But, to me the heart of the show was always Don, and his impact on the two most important people in his life: Peggy and Sally. They could see him at his best and inspire him, and also suffer in the wake of his worst impulses. Sally was able to grow up and accept hardship and struggle at a young age whereas it took Don his entire life to reach that point. Both Sally and Peggy have taken the best of what Don had to offer and grown up and seem like, despite struggles ahead, they'll be okay. I actually like the Sally resolution much more than the other story lines because it shows her growth without feeling like a happy button on the story.

And just like The Sopranos, we're left with a final moment that leaves you a bit unsettled and full of mystery to ponder. Did Don return to advertising, and turn his experience on the road into grist for a new campaign? Or has Don found legitimate peace off in the wilderness, only by leaving an advertising machine that substitutes the desire for a product for genuine human experience?

Ultimately, the finale offers a fascinating portrait of the 60s counterculture becoming just as commodified and false as the 50s nuclear family that dominated advertising at the show's start. For all the changes that happened, advertising is still the vampire that turns something real into a way to make money.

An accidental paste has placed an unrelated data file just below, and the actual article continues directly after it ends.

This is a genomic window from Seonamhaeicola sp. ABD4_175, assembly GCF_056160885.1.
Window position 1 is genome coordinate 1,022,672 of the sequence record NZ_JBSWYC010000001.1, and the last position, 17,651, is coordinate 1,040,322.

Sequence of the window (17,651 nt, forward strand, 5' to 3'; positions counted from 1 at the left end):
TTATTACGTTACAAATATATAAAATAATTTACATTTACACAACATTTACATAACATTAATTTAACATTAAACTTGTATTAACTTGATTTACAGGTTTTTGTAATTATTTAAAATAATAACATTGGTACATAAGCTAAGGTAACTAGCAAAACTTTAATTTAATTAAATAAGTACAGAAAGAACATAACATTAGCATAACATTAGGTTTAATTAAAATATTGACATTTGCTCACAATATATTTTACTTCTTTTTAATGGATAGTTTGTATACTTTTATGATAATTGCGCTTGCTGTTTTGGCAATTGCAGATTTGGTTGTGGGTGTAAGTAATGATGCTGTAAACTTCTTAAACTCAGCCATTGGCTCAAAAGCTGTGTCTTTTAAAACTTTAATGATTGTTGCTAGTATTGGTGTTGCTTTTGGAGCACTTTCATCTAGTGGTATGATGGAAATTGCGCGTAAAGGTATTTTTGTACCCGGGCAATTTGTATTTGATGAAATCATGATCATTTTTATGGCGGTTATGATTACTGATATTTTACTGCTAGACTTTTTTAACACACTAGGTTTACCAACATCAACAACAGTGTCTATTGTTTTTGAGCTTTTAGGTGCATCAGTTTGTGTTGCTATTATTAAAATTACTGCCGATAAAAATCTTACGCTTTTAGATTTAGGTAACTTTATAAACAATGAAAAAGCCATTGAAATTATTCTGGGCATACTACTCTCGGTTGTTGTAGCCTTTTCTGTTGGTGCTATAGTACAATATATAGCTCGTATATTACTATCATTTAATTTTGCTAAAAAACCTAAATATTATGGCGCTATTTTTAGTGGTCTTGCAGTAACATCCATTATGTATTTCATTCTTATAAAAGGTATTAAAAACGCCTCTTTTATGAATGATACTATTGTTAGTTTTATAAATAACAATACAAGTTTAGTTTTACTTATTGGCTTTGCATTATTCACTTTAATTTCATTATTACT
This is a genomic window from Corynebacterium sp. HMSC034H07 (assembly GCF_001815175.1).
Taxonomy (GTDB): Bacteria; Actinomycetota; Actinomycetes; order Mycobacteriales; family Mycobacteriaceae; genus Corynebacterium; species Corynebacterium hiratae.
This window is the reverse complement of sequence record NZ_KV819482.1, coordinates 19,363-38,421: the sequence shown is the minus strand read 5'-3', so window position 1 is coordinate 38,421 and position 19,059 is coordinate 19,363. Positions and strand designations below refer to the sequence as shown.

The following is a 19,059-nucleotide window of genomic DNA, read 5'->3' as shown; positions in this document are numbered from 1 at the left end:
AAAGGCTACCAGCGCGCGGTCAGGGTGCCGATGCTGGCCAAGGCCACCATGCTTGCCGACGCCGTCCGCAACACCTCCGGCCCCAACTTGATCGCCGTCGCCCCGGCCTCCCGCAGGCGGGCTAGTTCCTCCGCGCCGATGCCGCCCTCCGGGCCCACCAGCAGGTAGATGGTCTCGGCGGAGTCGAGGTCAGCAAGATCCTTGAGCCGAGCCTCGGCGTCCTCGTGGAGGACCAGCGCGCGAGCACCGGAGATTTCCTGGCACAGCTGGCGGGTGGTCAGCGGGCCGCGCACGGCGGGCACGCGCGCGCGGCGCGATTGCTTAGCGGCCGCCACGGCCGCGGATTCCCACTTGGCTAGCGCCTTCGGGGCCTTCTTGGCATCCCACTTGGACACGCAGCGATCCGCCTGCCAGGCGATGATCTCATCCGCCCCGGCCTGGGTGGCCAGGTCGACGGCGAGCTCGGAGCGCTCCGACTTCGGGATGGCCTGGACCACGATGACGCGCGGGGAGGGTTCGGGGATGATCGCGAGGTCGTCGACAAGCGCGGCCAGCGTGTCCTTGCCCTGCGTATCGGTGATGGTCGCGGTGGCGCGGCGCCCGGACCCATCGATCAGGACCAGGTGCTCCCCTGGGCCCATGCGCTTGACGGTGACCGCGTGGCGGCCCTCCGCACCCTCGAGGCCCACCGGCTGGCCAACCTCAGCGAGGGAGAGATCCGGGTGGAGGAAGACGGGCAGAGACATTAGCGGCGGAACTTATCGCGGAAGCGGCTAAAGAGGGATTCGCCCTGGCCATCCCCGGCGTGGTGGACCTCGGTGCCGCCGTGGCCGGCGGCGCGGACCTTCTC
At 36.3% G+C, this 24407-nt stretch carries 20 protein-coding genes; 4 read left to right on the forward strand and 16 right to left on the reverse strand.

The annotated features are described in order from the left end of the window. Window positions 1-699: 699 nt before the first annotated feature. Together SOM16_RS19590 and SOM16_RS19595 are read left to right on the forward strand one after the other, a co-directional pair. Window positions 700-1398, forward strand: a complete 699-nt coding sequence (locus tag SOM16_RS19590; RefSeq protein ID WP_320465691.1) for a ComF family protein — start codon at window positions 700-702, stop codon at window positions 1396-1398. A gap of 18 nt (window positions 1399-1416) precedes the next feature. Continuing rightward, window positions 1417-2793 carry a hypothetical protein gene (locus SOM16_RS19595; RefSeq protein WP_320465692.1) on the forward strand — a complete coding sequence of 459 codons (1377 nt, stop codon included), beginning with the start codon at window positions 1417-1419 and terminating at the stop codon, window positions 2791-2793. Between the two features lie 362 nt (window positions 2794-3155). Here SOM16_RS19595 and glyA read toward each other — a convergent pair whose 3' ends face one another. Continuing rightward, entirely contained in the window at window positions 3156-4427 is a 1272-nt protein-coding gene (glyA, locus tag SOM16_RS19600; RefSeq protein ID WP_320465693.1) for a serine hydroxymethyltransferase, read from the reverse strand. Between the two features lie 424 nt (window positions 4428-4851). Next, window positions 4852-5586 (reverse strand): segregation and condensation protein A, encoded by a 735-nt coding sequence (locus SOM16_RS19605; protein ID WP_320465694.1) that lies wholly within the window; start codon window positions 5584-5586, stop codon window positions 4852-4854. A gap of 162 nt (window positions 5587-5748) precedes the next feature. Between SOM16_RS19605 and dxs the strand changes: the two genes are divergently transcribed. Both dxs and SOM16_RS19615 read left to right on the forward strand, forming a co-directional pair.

It's a mix of cynicism and wonder like I've never seen before, and I'm still trying to wrap my head around what it all means. To me, the end of Mad Men marks the end of the TV revolution that The Sopranos started, when TV became a place for winding character-centric narratives that explored the world we live in and the human condition in a depth that no films had attempted. Shows like Mad Men, Six Feet Under and The Sopranos all pondered the meaning of life in a way that has been a massive inspiration.

And just as the movie business left behind the auteur driven experimental filmmaking of the 70s for the (frequently great) blockbusters of the 80s, so too is the TV business moving towards bigger and bigger storytelling and "13 hour movies." But, I think something is lost in trying to tell a "13 hour movie," and that's the amazing variety and unpredictability of Mad Men. Every episode offered something confounding and thought provoking, and I don't know that we'll ever see anything quite like it again.

Monday, January 14, 2013

2013 Update

It's been almost two years since I've posted on this blog, but a rewatch of Evangelion had me looking back through the archive, and reminiscing on regular blogging. I'd love to blog more, but I've luckily been creating more of my own material than writing about others' work. What have I been up to? Here's a brief rundown.